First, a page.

In retrospect our relationship became mutually abusive. I am vengeful enough that I did try to hurt him back whenever he hurt me or left me for days on end to go on a binge.

I punched him in the face, I slapped him, too - when he hurt me I would just stoop to his level and do the same thing back.

I don't understand though - I am very kind and polite to others, usually. Our interactions were so crazed...

Was this just emotional self-defense? Or am I just as abusive as he is?

February 3, 2005
5:41 pm
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whitelight
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You were communicating in the only way you knew that you were not happy with his choices and behavior.

I don't think you were personally sinking to his level, you were just lowering your style of communication to his level in hopes that you would get thru to him

Self defense is a natural attribute that is present in most of us. You loved him and were trying (with a lot of effort!) to pull him up and out. Maybe trying to push him into being the kind of man you wanted him to be.

Maybe I'm just babbling here. You really found out a lot! You sound like someone who has a love of knowledge and understanding.

peace & protection over you.

February 4, 2005
9:50 am
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Cici
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thanks whitelight - your statement made an impact. it did put me at ease to find this information out, especially regarding stockholm syndrome, and it makes me want to do even more research. there seems to be no current therapeutic technique, other than cult deprogramming, which is pretty rough (have you seen "Holy Smoke"??).

I see so many women in these boards suffering out of a confused bonding to men ranging from emotionally inaccessible to physically abusive. Yet there seems to be few if any direct treatment options - we go to counseling, there is a long, drawn out process of no contact and detachment.

I think there could and should be more direct and aggressive treatment options.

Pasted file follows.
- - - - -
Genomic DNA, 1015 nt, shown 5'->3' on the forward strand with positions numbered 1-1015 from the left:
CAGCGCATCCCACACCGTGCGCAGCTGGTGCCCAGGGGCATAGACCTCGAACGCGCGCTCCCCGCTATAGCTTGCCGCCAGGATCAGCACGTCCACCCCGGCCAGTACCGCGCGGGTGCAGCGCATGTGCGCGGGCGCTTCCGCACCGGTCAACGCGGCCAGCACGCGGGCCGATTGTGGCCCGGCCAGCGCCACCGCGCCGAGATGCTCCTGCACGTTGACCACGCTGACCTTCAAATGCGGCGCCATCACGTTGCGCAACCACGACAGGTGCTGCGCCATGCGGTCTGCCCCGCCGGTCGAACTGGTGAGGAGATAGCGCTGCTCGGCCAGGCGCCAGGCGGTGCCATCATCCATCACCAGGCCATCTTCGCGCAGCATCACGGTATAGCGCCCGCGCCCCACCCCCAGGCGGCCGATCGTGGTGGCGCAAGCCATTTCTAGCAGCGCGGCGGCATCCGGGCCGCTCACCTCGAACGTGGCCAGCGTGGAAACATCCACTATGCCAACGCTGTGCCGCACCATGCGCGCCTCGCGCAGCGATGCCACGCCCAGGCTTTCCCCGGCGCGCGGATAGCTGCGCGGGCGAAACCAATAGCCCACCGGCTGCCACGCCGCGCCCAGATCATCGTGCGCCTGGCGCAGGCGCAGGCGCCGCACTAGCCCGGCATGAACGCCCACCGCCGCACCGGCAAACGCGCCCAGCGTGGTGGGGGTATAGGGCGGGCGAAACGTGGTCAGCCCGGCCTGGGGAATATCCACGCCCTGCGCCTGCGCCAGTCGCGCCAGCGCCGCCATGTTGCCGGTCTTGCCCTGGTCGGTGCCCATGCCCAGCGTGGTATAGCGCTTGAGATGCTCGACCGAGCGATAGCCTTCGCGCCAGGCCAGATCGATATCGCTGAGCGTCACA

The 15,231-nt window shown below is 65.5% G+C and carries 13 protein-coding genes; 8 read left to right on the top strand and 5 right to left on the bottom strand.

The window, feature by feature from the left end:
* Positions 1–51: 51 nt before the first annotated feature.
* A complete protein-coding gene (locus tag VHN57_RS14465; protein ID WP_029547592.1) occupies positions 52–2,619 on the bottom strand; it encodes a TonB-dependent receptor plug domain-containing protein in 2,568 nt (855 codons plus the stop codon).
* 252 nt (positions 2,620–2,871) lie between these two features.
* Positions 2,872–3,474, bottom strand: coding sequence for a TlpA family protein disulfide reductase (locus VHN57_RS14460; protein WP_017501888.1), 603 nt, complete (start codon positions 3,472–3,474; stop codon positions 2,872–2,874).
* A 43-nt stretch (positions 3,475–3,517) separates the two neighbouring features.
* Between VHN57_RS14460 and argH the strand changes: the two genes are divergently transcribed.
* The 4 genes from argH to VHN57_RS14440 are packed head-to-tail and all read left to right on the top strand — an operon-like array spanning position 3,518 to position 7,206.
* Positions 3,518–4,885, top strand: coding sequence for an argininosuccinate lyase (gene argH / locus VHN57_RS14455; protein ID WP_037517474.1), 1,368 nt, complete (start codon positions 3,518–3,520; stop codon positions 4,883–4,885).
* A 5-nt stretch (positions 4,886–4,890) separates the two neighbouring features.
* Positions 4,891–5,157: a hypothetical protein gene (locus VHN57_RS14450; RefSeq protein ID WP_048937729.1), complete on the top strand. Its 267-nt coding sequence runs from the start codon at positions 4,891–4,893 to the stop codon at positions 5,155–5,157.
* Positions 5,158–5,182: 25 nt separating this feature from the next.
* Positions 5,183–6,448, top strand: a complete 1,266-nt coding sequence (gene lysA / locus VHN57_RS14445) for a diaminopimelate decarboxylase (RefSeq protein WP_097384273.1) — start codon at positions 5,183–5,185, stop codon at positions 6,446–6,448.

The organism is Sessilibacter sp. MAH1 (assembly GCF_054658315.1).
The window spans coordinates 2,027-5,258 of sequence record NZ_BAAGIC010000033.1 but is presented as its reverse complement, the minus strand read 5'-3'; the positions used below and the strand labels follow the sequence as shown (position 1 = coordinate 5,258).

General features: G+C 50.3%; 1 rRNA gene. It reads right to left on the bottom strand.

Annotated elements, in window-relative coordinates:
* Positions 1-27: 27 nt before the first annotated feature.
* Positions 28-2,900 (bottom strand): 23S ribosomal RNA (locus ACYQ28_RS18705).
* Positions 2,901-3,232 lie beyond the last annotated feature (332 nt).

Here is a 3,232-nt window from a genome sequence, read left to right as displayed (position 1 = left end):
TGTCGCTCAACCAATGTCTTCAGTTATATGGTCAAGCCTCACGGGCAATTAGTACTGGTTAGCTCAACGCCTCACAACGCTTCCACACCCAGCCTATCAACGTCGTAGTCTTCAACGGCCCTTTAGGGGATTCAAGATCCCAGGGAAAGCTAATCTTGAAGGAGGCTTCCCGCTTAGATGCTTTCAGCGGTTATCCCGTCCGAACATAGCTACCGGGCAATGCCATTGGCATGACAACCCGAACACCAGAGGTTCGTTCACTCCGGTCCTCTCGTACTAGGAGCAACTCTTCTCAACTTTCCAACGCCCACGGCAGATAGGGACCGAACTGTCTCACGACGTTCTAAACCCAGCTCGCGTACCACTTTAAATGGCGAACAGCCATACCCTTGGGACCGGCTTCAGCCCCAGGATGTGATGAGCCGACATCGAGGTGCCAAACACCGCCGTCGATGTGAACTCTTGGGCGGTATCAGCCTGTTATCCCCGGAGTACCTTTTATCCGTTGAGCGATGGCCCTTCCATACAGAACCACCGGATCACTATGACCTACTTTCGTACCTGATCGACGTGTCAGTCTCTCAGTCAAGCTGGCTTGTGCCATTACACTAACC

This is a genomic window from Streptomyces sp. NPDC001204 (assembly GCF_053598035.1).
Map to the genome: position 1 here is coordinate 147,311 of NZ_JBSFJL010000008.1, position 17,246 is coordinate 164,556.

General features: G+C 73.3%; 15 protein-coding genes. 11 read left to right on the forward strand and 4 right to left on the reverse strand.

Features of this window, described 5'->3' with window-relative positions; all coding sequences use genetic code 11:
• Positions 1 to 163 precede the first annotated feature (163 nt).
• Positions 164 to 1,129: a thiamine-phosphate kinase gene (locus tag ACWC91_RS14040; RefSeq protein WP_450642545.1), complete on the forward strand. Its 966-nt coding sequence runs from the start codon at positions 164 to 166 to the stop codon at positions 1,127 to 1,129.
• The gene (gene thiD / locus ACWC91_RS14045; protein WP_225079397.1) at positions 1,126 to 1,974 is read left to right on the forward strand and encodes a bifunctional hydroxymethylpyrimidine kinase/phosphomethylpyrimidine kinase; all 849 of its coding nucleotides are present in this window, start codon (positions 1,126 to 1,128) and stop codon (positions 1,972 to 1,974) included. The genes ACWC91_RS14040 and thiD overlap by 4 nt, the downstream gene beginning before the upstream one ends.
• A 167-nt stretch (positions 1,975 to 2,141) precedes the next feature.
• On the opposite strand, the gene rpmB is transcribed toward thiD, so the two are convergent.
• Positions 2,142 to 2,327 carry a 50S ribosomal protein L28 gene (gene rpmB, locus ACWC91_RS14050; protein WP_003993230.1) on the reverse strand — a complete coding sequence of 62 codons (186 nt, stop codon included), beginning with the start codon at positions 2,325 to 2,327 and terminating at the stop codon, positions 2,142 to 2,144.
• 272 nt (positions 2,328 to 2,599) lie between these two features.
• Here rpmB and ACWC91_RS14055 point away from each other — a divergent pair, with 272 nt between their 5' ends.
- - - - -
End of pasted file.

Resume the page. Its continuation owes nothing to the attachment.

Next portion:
February 4, 2005
9:27 pm
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whitelight
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Well, you're right! There should be something more. I know there are aversion therapies for people who are trying to quit smoking.

Maybe even hypnosis?

Does it seem crazy to you that it's the VICTIMS here (and elsewhere) who must struggle, go to therapy, etc. etc. and the perpatrators sometimes get justice, but most of the time nothing happens to them?

It's just so wrong....

My mom, who is into alternative religion, says, "we do not dwell in the realm of perfection. We dwell in the realm of growth and change."

I guess she's right, but it sure is stinky when the bad guys get away and away and away.

wl

February 5, 2005
9:20 am
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(((((cici)))))

I don't have any great wisdom, just know you are not alone, you are not at fault here, and you are doing a great job to heal yourself.

I wish you peace and strength...

February 5, 2005
9:31 am
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Anonymous
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Jesus Christ, the guy needs help. 10 years or life for breaking and entering? Are you mad. Stop thinking about yourself.

There are rational reason for everything. You let yourself become a victim because of your vulnerable actions.

The guy is crazy and he needs help. It doesn't help him by locking him up. Prison is worse than hell.